Nouvelle-Aquitaine lends itself to relaxing holidays from the Basque Coast to the Périgord-Limousin Natural Regional Park – discover its beaches, cities steeped in history, many picturesque villages, medieval fortified towns and also its mountains, vineyards and the Landes forest.
Why you should visit Nouvelle-Aquitaine
Aquitaine is the ideal destination for a short break! With many flights from the UK, its main towns and its countryside have a lot to offer. Bordeaux, the region’s capital, is the place to be for its 18th-century heritage as well as for wine lovers of course!
Périgueux in the Dordogne area, is known for its refined gastronomy and its bustling outdoor markets. Pau, in the foothills of the Pyrenees, has kept alive a strong link with the British influence.
While, Bayonne home of chocolate makers, has preserved its traditions and heritage from the Basque country. You can throw in a pretty decent coastline, too, the Côte d’Argent, which is Europe’s longest, and attracts many surfers to Mimizan and Hossegor each year.
Tourism is an important sector in a region with significant assets, starting with a mild and sunny climate, famous vineyards (wine tourism) and many heritage sites, some of international renown.
Its wide ocean frontage, stormed by thousands of vacationers – and surfers – every summer is characterised by sandy beaches that often stretch to the horizon.
Nouvelle-Aquitaine is also a delight for the food-lover, with numerous Michelin starred restaurants.
In Landes and the Périgord, duck breasts, gizzards and foie gras are the specialities. The Basque country treats you to Bayonne ham, sheep’s cheeses and espelette chili. But the gastronomic trump card in Aquitaine is to be found in its vineyards.
From Unesco-listed Saint-Emilion to the House of the Wines of Jurançon, through Planète Bordeaux or the House of Wines in Bergerac, you can sample the finest vintages from the Aquitaine region.
What is Aquitaine like?
The countryside is especially notable for its wines and vineyards, perhaps more so than its scenery, although the hills around Entre-Deux-Mers and the lovely town of St Émilion are a delight to explore.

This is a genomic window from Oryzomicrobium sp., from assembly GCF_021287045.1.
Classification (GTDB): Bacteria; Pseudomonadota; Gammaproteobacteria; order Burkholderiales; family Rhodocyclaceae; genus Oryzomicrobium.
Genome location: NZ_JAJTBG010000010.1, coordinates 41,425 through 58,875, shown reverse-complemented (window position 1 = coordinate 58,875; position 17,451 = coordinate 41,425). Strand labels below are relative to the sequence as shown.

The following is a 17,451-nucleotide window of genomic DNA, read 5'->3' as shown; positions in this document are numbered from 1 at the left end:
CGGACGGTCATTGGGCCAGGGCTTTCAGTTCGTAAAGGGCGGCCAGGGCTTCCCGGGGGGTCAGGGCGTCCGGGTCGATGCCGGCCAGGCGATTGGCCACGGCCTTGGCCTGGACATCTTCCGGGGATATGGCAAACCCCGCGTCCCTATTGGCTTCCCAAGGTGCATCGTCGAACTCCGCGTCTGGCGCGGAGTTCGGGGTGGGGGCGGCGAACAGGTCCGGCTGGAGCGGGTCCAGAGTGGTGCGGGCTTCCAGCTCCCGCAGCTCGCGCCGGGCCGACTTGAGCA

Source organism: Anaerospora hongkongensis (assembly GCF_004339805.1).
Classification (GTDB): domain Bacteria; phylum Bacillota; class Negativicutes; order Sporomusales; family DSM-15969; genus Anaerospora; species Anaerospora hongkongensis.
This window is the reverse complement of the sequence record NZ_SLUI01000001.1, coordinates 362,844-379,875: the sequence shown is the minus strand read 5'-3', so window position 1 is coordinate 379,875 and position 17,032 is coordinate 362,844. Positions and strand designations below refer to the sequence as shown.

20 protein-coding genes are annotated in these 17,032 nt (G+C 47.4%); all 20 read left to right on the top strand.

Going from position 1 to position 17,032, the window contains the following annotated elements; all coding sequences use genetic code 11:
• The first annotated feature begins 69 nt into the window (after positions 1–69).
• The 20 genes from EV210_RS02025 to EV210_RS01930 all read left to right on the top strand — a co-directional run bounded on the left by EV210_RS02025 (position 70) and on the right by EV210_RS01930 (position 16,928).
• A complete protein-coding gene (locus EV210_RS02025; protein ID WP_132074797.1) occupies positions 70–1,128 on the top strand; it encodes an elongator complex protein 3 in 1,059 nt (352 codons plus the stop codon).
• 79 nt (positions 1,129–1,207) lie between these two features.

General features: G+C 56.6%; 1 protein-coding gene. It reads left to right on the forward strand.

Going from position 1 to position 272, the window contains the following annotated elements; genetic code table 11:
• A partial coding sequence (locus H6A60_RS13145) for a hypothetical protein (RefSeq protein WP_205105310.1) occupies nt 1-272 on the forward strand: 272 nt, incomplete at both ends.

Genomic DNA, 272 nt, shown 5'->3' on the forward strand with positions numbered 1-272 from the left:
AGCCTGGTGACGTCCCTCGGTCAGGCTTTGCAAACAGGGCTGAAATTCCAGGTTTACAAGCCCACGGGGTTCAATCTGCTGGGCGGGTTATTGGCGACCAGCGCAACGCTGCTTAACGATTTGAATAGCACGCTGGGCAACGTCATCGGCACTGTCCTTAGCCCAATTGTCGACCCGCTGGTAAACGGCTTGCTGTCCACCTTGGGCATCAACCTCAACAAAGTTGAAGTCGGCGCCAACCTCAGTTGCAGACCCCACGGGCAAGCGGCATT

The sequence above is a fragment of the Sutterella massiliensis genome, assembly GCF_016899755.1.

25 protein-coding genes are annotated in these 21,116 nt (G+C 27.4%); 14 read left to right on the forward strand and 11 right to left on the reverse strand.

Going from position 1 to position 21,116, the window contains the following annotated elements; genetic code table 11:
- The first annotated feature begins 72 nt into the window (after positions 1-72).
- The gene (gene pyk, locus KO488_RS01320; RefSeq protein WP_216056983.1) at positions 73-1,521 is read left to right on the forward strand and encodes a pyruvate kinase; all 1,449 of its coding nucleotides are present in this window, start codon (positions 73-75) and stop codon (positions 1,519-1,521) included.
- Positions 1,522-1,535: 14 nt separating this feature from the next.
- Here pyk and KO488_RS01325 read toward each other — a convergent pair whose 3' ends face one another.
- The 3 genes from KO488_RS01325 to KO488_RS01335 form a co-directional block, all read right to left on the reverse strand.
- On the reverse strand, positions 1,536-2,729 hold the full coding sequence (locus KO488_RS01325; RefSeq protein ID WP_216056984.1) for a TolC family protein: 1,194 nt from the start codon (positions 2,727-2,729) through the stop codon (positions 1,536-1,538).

Of wider appeal is the huge pine-clad expanse os Les Landes, as well as the notable beaches along the Côte d’Argent, which stretches for over 200km from the Gironde estuary all the way to Biarritz.
Inland from these beaches lie high sand dunes, and Les Landes, the largest forest in western Europe.
What makes Aquitaine especially attractive, particularly for those who enjoy being by the sea is that the limited range of conventional tourist attractions means that for most of the year (July and August excepted) there are few visitors; at these times you can have long stretches of the beach to yourself.
Places to visit in Nouvelle-Aquitaine
Bordeaux, the capital of Aquitaine, remains the finest example of 18th-century architecture in France (the façades of the quaysides, the Grand Théâtre, the Jardin Public, the Bordeaux Triangle etc.). This, among other things, is what earned the city inclusion on UNESCO’s World Heritage list.
The riverside city of Bordeaux, capital of the Aquitaine region, was made a UNESCO World Heritage Site in 2007, and a walk around the area will show much of what you need to know about the city. This was a major settlement long before the Romans, and was always a key trading station, and open to repeated attach by pirates.